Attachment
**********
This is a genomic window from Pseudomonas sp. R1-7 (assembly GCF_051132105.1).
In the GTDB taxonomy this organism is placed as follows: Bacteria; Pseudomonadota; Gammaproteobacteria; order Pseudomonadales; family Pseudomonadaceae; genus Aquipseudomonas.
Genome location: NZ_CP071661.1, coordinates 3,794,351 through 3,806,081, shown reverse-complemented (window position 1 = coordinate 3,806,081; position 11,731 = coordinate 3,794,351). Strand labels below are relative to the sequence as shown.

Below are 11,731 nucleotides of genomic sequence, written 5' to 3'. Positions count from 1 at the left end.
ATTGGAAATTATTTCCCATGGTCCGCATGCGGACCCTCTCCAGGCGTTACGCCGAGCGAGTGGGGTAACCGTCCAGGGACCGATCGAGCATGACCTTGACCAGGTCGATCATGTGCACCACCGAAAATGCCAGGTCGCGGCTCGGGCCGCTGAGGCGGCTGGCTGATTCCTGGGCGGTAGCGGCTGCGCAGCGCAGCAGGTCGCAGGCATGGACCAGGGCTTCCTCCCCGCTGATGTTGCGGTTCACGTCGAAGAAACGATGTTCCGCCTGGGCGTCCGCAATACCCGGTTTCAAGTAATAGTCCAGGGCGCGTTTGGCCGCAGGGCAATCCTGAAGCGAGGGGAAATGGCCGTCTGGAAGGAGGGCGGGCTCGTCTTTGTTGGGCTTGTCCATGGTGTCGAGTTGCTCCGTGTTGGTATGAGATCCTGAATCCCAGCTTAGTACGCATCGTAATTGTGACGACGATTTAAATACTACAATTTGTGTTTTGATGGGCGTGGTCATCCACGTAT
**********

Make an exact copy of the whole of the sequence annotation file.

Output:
This is a genomic window from Pseudomonas sp. R1-7 (assembly GCF_051132105.1).
In the GTDB taxonomy this organism is placed as follows: Bacteria; Pseudomonadota; Gammaproteobacteria; order Pseudomonadales; family Pseudomonadaceae; genus Aquipseudomonas.
Genome location: NZ_CP071661.1, coordinates 3,794,351 through 3,806,081, shown reverse-complemented (window position 1 = coordinate 3,806,081; position 11,731 = coordinate 3,794,351). Strand labels below are relative to the sequence as shown.

Below are 11,731 nucleotides of genomic sequence, written 5' to 3'. Positions count from 1 at the left end.
ATTGGAAATTATTTCCCATGGTCCGCATGCGGACCCTCTCCAGGCGTTACGCCGAGCGAGTGGGGTAACCGTCCAGGGACCGATCGAGCATGACCTTGACCAGGTCGATCATGTGCACCACCGAAAATGCCAGGTCGCGGCTCGGGCCGCTGAGGCGGCTGGCTGATTCCTGGGCGGTAGCGGCTGCGCAGCGCAGCAGGTCGCAGGCATGGACCAGGGCTTCCTCCCCGCTGATGTTGCGGTTCACGTCGAAGAAACGATGTTCCGCCTGGGCGTCCGCAATACCCGGTTTCAAGTAATAGTCCAGGGCGCGTTTGGCCGCAGGGCAATCCTGAAGCGAGGGGAAATGGCCGTCTGGAAGGAGGGCGGGCTCGTCTTTGTTGGGCTTGTCCATGGTGTCGAGTTGCTCCGTGTTGGTATGAGATCCTGAATCCCAGCTTAGTACGCATCGTAATTGTGACGACGATTTAAATACTACAATTTGTGTTTTGATGGGCGTGGTCATCCACGTAT